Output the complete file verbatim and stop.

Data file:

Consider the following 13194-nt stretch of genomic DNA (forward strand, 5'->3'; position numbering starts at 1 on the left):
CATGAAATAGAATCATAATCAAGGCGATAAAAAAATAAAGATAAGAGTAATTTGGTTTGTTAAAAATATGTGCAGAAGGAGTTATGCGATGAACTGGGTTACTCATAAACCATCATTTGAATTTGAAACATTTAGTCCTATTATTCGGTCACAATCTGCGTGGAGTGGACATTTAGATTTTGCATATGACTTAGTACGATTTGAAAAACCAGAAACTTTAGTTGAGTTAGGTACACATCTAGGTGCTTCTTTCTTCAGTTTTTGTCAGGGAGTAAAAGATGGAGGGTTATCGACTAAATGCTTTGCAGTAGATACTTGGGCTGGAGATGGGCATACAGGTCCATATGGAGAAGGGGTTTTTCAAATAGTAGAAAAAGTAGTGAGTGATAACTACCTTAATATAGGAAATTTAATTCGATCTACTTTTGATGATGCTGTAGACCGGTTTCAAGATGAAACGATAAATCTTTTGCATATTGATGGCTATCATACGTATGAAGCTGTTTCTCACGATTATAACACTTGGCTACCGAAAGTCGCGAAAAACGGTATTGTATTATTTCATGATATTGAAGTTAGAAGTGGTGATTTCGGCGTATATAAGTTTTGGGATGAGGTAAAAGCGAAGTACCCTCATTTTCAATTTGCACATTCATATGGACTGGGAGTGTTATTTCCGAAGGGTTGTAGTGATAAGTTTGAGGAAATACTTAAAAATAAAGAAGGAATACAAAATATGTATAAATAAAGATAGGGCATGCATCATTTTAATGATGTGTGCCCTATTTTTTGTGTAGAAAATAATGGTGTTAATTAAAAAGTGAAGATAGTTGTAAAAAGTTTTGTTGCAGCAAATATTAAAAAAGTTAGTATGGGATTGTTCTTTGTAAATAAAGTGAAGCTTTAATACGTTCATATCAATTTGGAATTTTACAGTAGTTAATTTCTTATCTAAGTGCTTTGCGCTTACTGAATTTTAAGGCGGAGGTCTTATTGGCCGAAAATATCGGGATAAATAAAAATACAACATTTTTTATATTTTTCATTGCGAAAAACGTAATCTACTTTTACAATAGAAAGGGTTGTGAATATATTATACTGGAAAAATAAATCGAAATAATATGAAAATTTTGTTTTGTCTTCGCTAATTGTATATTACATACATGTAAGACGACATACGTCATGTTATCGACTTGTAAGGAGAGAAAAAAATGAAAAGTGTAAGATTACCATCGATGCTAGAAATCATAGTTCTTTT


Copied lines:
Consider the following 13194-nt stretch of genomic DNA (forward strand, 5'->3'; position numbering starts at 1 on the left):
CATGAAATAGAATCATAATCAAGGCGATAAAAAAATAAAGATAAGAGTAATTTGGTTTGTTAAAAATATGTGCAGAAGGAGTTATGCGATGAACTGGGTTACTCATAAACCATCATTTGAATTTGAAACATTTAGTCCTATTATTCGGTCACAATCTGCGTGGAGTGGACATTTAGATTTTGCATATGACTTAGTACGATTTGAAAAACCAGAAACTTTAGTTGAGTTAGGTACACATCTAGGTGCTTCTTTCTTCAGTTTTTGTCAGGGAGTAAAAGATGGAGGGTTATCGACTAAATGCTTTGCAGTAGATACTTGGGCTGGAGATGGGCATACAGGTCCATATGGAGAAGGGGTTTTTCAAATAGTAGAAAAAGTAGTGAGTGATAACTACCTTAATATAGGAAATTTAATTCGATCTACTTTTGATGATGCTGTAGACCGGTTTCAAGATGAAACGATAAATCTTTTGCATATTGATGGCTATCATACGTATGAAGCTGTTTCTCACGATTATAACACTTGGCTACCGAAAGTCGCGAAAAACGGTATTGTATTATTTCATGATATTGAAGTTAGAAGTGGTGATTTCGGCGTATATAAGTTTTGGGATGAGGTAAAAGCGAAGTACCCTCATTTTCAATTTGCACATTCATATGGACTGGGAGTGTTATTTCCGAAGGGTTGTAGTGATAAGTTTGAGGAAATACTTAAAAATAAAGAAGGAATACAAAATATGTATAAATAAAGATAGGGCATGCATCATTTTAATGATGTGTGCCCTATTTTTTGTGTAGAAAATAATGGTGTTAATTAAAAAGTGAAGATAGTTGTAAAAAGTTTTGTTGCAGCAAATATTAAAAAAGTTAGTATGGGATTGTTCTTTGTAAATAAAGTGAAGCTTTAATACGTTCATATCAATTTGGAATTTTACAGTAGTTAATTTCTTATCTAAGTGCTTTGCGCTTACTGAATTTTAAGGCGGAGGTCTTATTGGCCGAAAATATCGGGATAAATAAAAATACAACATTTTTTATATTTTTCATTGCGAAAAACGTAATCTACTTTTACAATAGAAAGGGTTGTGAATATATTATACTGGAAAAATAAATCGAAATAATATGAAAATTTTGTTTTGTCTTCGCTAATTGTATATTACATACATGTAAGACGACATACGTCATGTTATCGACTTGTAAGGAGAGAAAAAAATGAAAAGTGTAAGATTACCATCGATGCTAGAAATCATAGTTCTTTT